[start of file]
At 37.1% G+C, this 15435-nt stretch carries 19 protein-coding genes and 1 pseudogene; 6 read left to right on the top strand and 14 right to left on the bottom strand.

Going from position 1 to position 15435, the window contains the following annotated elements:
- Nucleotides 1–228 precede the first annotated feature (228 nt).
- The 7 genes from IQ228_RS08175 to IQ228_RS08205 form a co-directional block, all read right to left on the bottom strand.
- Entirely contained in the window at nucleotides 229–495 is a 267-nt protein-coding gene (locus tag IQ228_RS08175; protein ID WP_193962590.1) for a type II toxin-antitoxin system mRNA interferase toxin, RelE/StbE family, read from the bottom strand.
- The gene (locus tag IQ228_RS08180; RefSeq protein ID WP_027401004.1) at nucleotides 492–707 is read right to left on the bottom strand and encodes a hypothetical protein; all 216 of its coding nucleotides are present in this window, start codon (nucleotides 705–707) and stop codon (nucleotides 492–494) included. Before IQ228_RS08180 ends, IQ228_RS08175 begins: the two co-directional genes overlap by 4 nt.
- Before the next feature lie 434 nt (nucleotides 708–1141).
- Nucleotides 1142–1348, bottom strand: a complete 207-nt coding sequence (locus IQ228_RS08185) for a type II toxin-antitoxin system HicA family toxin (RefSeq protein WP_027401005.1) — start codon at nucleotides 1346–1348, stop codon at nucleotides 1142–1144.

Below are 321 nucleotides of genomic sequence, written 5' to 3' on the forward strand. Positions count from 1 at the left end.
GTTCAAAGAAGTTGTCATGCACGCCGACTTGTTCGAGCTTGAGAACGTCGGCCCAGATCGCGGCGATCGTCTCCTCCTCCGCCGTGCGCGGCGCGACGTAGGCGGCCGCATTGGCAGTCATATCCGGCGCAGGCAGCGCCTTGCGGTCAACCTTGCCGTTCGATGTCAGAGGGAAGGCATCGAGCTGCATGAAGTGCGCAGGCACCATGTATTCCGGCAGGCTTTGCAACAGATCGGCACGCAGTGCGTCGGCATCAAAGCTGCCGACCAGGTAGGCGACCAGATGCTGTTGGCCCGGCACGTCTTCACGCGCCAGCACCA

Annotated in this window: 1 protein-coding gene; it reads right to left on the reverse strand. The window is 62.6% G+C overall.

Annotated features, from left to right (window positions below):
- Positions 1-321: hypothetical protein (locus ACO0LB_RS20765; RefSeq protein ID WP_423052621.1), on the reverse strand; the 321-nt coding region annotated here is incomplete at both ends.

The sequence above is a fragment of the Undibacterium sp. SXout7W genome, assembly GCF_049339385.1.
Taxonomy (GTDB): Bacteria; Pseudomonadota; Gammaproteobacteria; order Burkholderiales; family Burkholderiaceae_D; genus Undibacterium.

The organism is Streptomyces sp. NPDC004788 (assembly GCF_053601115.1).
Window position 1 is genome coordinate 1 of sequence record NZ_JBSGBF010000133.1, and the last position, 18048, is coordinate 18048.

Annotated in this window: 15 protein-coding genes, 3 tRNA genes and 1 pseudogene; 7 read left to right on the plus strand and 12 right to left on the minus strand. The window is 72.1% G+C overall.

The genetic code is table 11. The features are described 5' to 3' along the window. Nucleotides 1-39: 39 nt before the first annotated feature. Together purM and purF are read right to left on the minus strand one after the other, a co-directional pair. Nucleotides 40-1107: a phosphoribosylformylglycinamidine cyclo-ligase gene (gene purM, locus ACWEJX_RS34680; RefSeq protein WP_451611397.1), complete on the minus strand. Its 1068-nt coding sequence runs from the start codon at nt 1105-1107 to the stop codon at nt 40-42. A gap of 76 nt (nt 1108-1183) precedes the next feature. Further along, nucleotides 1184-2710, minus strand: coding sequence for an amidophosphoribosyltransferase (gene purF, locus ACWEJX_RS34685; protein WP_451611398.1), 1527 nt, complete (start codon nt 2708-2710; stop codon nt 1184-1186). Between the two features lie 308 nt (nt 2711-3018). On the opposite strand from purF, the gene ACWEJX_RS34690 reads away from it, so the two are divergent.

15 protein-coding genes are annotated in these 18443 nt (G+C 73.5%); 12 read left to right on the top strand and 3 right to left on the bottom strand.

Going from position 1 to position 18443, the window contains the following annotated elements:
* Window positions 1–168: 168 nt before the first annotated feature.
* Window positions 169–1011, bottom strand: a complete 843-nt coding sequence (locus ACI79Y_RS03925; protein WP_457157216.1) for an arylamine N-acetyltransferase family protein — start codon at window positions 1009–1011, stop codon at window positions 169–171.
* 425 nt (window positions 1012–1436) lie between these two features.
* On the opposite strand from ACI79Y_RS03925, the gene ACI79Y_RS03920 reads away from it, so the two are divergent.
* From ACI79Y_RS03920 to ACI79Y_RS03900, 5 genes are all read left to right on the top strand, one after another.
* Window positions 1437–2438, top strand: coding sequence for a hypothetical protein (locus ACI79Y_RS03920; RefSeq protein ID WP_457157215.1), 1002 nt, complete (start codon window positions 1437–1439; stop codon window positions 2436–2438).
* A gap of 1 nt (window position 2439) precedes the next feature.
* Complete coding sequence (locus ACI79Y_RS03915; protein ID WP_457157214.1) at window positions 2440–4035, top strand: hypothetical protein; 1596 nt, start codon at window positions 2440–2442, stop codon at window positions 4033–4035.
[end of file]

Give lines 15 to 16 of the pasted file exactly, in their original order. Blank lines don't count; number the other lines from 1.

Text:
Taxonomy (GTDB): Bacteria; Pseudomonadota; Gammaproteobacteria; order Burkholderiales; family Burkholderiaceae_D; genus Undibacterium.

The organism is Streptomyces sp. NPDC004788 (assembly GCF_053601115.1).